Lizn is creating Hearpieces that look to be a less complex version of other audio-enhancing earbuds that were at CES. It offers the ability to stream audio, improve speech in front of you, and boost the sound around you. There’s no app to keep things extra simple, and they are probably one of the most discrete and stylish earbuds I’ve seen, let alone ones that enhance hearing. Retailing at $199 in the US and shipping in February or March, they’re one of the cheaper options out there. However, the lack of app prevents things like hearing tests and customizable audio enhancement, which may appeal to some. There also looks to be a requirement to keep the charger with you at all times if you want to stream audio from your phone, since it acts as a bridge between your phone and the buds. I haven’t seen this in other wireless earbuds, so I’m not sure how I feel about this in practice (see the bottom of the page here). If simplicity and lowest cost are your goal, this could be a great option.

If tinnitus is primarily bothering you in your sleep, it’s possible that the ZenBuds by Amazfit might help. These are earbuds that block out outside noise, and instead play soothing sounds through the buds. Depending on the sounds that are available, this could potentially help cancel out the sounds of tinnitus. These also will last an entire night’s sleep, so you won’t have to worry about battery life. It looks like there is no way to use your own custom sounds with the ZenBuds, however, so there’s a pretty big risk if these will actually help those with tinnitus or not. No price was available at the time of publication.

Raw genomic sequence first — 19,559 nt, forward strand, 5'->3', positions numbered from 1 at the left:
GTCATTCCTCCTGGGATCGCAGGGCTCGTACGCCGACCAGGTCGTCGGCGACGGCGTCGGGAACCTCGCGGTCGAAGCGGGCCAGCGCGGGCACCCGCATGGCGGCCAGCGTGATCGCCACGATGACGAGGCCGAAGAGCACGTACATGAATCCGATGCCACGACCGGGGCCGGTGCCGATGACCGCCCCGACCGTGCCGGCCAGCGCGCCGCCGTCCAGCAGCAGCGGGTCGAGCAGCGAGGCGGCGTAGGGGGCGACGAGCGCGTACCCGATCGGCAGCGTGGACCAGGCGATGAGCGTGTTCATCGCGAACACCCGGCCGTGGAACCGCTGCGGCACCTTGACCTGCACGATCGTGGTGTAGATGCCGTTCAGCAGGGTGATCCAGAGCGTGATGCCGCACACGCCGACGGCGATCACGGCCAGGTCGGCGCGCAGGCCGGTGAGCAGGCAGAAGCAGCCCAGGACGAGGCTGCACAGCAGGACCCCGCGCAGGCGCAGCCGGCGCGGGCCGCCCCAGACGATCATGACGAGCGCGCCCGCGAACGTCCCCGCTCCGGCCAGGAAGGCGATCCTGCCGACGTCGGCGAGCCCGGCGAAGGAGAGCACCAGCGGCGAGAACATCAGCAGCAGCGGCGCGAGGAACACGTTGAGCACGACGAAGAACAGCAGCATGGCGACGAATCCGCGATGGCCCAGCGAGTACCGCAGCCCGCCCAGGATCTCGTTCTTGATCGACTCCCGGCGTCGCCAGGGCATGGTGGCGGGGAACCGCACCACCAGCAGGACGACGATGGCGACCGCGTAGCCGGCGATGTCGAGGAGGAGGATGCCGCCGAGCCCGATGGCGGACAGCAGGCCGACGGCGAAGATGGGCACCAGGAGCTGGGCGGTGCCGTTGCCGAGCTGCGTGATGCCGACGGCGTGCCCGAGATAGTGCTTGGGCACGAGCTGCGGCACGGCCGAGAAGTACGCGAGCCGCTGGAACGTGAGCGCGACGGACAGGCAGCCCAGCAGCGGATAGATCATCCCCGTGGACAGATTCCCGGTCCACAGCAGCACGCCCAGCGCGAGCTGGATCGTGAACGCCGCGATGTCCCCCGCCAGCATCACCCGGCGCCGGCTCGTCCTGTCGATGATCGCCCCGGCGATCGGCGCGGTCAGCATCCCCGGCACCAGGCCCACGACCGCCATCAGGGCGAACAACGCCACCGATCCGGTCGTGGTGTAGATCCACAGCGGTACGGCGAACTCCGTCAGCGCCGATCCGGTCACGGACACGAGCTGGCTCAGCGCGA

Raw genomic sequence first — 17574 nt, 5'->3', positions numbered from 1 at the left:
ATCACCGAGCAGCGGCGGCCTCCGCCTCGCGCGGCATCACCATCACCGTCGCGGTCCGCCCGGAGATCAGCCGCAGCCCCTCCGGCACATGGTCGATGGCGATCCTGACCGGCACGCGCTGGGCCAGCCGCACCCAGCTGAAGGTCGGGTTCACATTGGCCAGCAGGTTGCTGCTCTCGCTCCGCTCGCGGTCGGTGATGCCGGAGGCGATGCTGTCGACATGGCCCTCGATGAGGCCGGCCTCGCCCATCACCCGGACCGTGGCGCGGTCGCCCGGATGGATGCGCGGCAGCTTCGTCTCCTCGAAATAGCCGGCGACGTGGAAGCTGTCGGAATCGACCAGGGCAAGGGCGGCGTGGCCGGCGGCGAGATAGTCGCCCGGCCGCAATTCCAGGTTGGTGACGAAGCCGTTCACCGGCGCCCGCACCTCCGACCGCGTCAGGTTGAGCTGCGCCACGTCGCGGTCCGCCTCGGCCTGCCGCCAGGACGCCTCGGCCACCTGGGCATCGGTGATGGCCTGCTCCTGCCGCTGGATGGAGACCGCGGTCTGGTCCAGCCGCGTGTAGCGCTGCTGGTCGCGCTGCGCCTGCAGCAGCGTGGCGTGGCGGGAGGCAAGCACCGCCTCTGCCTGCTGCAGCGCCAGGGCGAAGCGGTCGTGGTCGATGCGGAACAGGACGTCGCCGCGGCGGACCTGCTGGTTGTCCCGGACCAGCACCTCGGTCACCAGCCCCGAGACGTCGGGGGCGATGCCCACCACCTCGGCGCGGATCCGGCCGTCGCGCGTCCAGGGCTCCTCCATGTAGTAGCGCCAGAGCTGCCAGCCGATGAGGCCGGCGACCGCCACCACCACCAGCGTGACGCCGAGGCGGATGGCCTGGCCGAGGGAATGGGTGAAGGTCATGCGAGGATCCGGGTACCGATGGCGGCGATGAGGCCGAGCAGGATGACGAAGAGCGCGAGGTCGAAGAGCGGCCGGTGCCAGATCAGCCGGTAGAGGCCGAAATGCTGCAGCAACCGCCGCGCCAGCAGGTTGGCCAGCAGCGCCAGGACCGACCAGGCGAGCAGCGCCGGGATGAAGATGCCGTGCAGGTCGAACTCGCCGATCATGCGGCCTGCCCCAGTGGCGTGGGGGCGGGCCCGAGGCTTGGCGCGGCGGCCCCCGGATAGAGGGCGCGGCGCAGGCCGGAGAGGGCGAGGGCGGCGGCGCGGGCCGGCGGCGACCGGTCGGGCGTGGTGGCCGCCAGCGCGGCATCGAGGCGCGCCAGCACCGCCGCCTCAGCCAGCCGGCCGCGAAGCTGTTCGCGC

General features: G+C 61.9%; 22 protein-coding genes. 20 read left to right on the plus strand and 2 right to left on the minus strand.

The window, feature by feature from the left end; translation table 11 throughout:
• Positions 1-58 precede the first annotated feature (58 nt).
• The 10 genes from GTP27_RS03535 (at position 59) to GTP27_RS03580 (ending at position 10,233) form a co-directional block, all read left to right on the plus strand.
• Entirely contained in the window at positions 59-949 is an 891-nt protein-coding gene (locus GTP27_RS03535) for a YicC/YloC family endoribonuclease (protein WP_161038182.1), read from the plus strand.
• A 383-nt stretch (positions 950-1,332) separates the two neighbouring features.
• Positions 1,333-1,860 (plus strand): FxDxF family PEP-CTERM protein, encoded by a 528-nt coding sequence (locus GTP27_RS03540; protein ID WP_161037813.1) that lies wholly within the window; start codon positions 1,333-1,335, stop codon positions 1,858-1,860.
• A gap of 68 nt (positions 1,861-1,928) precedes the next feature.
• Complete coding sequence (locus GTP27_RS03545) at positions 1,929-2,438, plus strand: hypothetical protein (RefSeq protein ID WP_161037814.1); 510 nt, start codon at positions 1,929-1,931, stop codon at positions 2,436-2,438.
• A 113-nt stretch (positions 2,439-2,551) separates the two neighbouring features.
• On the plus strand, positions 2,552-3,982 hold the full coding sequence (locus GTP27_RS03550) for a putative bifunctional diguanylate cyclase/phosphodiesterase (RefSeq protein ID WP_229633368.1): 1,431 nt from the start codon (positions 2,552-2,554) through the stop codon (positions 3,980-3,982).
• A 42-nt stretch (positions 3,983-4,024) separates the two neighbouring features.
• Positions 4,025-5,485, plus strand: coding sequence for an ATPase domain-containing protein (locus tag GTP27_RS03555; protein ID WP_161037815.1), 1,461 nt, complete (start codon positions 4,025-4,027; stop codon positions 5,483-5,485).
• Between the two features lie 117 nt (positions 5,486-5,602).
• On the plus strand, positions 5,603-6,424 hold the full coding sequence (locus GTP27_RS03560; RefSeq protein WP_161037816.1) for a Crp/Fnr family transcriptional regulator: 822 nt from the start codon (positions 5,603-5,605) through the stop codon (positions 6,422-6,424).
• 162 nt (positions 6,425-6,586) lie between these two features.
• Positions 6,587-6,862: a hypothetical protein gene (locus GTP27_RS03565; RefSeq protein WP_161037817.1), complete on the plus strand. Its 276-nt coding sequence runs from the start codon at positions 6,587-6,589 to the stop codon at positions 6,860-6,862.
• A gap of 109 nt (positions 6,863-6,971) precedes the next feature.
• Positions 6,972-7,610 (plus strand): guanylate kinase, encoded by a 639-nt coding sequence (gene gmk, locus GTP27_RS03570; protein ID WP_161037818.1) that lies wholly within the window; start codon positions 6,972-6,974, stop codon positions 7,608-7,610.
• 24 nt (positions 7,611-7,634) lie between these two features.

Regardless which option fits you well, the current wave of devices that are coming out to help with hearing difficulties looks very promising. Whether you have tinnitus and difficulty understanding speech like I do, have more severe cases of hearing loss but can’t afford a hearing aid, or just want to be able to hear your surroundings better, technology is advancing in ways to help everyone hear. Here’s hoping that this trend continues.


A blog about tech, programming, music, and hearing issues.

Bill Rastello

Written by

I’m a Sr. Software Engineer at Aha!. I write about tech, software engineering, music, and hearing issues. I have an amazing wife, dog, and cat, and live in IL.



A blog about tech, programming, music, and hearing issues.